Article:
Early American Studies
American history comes alive for young readers in this collection of richly detailed narratives ranging from Christopher Columbus to Abraham Lincoln. These “direct and surprisingly accessible” histories, often told in the actual words of key figures from the American past, are a brilliant blend of fact and imagination (Publishers Weekly).
I, Columbus: A firsthand account of Christopher Columbus’s famous voyage to the East, taken directly from his journal entries. He tells of excitement, drama, and terror on the high seas, as he and his crew weather the path to discovery.
Pilgrim Voices: The pilgrims’ own writings of their voyage on the Mayflower, their first encounters with indigenous people, and their Thanksgiving celebration after surviving a difficult first winter in the New World.
Off the Map: The story of Lewis and Clark’s famous 1804 expedition into the uncharted lands of America, in an accessible version drawn from the explorers’ own account.
Louisiana Purchase: Biographical sketches of Lewis and Clark, Napoleon Bonaparte, and Thomas Jefferson tell the story of the United States’ expansion into a new territory and a new era.
Sacagawea: Told from Sacagawea’s point of view, this historical novel shares the ordeals of her youth along with the memory of her journey west with Lewis and Clark. She shares her love of nature and explains how her loyalties have changed over time.
The Declaration of Independence: Covering major events such as the Boston Massacre and Paul Revere’s midnight ride, this accessible history brings the story of the Revolutionary War to life.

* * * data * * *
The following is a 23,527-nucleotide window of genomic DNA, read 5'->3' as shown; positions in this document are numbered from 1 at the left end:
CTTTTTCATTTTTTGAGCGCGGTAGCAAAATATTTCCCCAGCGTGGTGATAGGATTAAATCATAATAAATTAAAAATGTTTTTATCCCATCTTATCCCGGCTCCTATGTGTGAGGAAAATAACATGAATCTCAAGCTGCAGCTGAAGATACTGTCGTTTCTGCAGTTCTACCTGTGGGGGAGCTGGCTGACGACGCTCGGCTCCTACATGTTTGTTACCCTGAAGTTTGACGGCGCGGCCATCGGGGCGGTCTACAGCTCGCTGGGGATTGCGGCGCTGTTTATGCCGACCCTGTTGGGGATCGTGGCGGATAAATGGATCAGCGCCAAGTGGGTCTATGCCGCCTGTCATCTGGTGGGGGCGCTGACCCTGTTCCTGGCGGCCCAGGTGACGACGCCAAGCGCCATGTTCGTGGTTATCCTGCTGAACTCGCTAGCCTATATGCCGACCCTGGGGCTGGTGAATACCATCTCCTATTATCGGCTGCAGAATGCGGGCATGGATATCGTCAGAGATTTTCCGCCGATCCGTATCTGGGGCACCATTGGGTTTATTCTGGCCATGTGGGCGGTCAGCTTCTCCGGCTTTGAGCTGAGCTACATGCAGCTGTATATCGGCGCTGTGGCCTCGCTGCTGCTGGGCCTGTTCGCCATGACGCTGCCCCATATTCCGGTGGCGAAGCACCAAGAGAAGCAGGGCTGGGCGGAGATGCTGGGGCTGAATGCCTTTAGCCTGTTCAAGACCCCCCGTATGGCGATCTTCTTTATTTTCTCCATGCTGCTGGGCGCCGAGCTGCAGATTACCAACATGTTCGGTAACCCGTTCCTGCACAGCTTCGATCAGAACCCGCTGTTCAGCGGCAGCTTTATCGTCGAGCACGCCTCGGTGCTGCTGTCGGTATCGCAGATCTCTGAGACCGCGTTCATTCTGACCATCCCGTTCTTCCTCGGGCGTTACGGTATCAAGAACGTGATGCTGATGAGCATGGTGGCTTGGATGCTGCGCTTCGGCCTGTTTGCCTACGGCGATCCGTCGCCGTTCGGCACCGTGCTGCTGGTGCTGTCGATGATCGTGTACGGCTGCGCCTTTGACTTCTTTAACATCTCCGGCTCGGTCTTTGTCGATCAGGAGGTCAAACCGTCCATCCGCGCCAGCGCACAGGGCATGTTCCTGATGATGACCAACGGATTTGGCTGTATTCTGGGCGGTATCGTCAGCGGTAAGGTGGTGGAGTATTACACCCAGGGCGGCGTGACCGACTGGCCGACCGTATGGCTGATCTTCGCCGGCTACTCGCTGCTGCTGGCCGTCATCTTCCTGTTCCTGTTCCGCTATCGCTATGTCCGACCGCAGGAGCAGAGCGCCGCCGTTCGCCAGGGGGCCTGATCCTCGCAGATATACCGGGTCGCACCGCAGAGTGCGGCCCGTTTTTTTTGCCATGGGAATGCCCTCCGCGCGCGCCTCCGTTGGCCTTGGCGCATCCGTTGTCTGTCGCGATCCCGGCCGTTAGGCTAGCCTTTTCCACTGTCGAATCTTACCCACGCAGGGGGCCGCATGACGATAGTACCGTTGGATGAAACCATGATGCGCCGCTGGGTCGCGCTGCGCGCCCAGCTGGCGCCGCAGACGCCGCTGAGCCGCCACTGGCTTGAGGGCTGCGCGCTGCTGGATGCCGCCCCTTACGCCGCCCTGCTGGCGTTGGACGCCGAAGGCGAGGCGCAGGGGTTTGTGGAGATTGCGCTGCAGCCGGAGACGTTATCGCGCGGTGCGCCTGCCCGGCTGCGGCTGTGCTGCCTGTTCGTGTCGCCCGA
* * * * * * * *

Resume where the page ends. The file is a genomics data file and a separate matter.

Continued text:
An Eye for an Eye: When her brother is captured at the start of the Revolutionary War, fourteen-year-old Samantha sets off to rescue him. But when she comes face-to-face with the enemy, will she still stand by her peaceful principles?
Take Command, Captain Farragut!: Ten-year-old David Glasgow Farragut is the youngest midshipman ever assigned to a warship in the US Navy. Told through fictional letters that Farragut writes from prison after his capture in the War of 1812, this richly imagined story is based on real history.
Ahyoka and the Talking Leaves: Ahyoka’s father is a Cherokee silversmith who dreams of a written language for his people. When he is ostracized for the “magic” he is creating, father and daughter leave home to pursue his dream on their own.
Grace’s Letter to Lincoln: After seeing Abraham Lincoln on a poster, eleven-year-old Grace decides to write to him and suggest that he might win more votes in the 1860 election if he grows a beard. Much to her surprise, Lincoln answers her letter, and history is made. This “touching historic encounter” is based on true events (Scholastic).